Now, it’s obviously important to distinguish between the way the Father is our father and the way the Father is the father of the Eternal Son. Christ is the Son by nature. He is “eternally begotten,” “not made” – unlike us, who are created. We are made. The glory of the cross, however, is that God has made a way for us to share in the life of the Son. The Holy Spirit goes out from the Father to unite all things to Christ. The Spirit joins us to the Son, in such a way that both the Anglican Divines and the Bible describe what happens as “adoption.”
Reflect for a moment what it means to be “adopted.” When someone is adopted, they receive more than just a change of custody from, say, the State, or maybe an abusive parent. Adoption is far more than a pledge to care for someone. Adoption is to make them a part of your family, to make them your kin. An adopted son or daughter is not legally understood to be an “adopted son” or an “adopted daughter.” Rather to be adopted is to become a son or daughter in a very real and binding sense. To be adopted is to receive a new identity. Who you are actually changes.
And this is what it means to be baptized.
In being baptized we receive a new answer to the question,” Who am I?” When we are born from our mother we receive a name. We are born into a world of death and violence, covered in blood and other bodily fluids. (Being born is itself is a fairly violent act. Ask a mother. ) We live a life of a mixture of pleasures and pains, enduring losses of various sorts that remind us at the end of the day that our grandest successes are finally dust and ashes, vanity. Our naming into this world is the naming of our death as much as our life. But in baptism we receive a new name, being born into a new world.
Of course, baptism is not something so naïve as to ignore death and violence. Rather, in baptism, we are united to death – or specifically to one death, Christ’s death. We lose our own death and instead receive the death of Christ. Why is this special? Because sharing in Christ’s death, we also share in his endless life, the life that brought death to its end, the death that made futility futile. In sharing Christ’s death through baptism, we equally share in his Resurrection, the second birth, the birth from above, the heavenly birth, the birth of the Spirit, the birth of peace. Christ’s Resurrection signals the death of death and so it signals the death of the world of death and violence. This is the gospel: that death is dead and where it isn’t, it will be destroyed.
We, Christians, believe this. The work of the Spirit is the work of disarming the world of its fondness for death. This is why we celebrate Pentecost, right? Remember the tower of Babel – that time when men came together to build their own Holy City of Man, a city of blood. If you know the story at all, you remember that Yahweh destroyed their work by confusing their languages, causing hatred and discord and division among them (Babel, by the way, means “Confusion”). But the moment of Pentecost, Acts 2, when the Spirit is poured out on all humanity, remember what happened there? Everybody was speaking in different languages, but who was confused? It wasn’t the disciples. No, at Pentecost, God took the languages and people from all the world (I mean, Jewish people, but still Jews from all over the world), and brought them together. Instead of reaping confusion, these tongues of fire were reaping unity. A new tower of Babel was birthed at Pentecost, a new city, but this city wasn’t forged in the tradition of blood and violence. Rather, this was the city of God, a new Jerusalem from above – we call it “the Church.”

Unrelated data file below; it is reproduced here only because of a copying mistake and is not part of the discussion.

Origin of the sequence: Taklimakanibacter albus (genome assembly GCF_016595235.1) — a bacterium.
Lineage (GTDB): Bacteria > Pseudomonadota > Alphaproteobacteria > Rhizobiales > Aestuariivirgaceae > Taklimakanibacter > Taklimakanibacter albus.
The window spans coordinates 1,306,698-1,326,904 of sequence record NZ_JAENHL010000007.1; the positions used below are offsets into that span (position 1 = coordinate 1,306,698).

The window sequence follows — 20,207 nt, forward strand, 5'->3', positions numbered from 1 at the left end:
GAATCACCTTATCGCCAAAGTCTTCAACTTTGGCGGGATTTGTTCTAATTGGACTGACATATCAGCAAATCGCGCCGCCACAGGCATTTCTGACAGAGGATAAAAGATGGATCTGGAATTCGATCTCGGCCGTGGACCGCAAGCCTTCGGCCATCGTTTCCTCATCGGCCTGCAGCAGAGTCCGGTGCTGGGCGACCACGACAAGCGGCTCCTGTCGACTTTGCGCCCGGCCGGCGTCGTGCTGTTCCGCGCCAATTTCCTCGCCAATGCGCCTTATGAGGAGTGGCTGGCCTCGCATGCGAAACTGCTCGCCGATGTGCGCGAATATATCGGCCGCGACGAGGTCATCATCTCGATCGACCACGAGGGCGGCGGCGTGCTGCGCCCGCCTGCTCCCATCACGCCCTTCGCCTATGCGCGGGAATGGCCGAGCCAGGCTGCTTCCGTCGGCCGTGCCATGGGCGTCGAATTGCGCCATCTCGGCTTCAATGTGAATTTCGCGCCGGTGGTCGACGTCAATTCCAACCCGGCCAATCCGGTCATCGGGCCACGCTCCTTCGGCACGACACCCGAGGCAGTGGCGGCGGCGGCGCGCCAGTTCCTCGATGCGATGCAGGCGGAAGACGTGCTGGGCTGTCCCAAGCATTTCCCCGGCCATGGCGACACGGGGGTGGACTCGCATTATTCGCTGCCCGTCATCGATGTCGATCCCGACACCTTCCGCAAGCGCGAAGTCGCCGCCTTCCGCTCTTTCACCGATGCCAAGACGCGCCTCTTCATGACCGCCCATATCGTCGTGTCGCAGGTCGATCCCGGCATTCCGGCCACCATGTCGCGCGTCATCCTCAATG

If you are baptized, then this is where you live. This is where you’re from. This is who you are. You might have been born American or Mexican – or somehow Canadian – but by the grace of God, you died in those waters. That’s no longer who you are. You have born in the womb of Mary, because you have been united to the eternal Son of God, who was himself conceived there. This is why Jesus is so dismissive, at times, of domestic concerns. “Call no man ‘father’” and “Who are my brothers and sisters?” Because he understands the radical meaning of baptism.
You’ve probably heard at some point the phrase, “Blood is thicker than water.” It’s a way to express how important family ties are. For the Christian, though, the opposite is true, “Water is thicker than blood.” The waters of baptism create a deeper bond between Christians, then, any amount of genetic relationships. This is a hard saying. It’s not one that we all necessarily believe or practice. But that doesn’t mean it’s not true.
On another matter, there is also power in Christ’s words “Render unto Caesar what is Caesar’s and unto God what is God’s.” This isn’t some ridiculous preview of future American political theory about the separation of Church and State. This is an attack on imperial cult, right? You understand that in this context in history there weren’t clean divisions between religion and politics. To be emperor was, in Rome, to be a sort of demigod. Jesus is being a “dualist” here (in the best sense of the word). God is over here, Caesar is over there. He’s looking at claims of Caesar and saying, “Nope.” You are not God, you are only Caesar. Your image might be stamped on the money, but the image of the infinite God – however skewed – is stamped on you. You are a man. You are clay. You are dirt. You are dust and ash. You serve me.
Not only do our family ties get relativized by Christ, but even the political realm gets reoriented.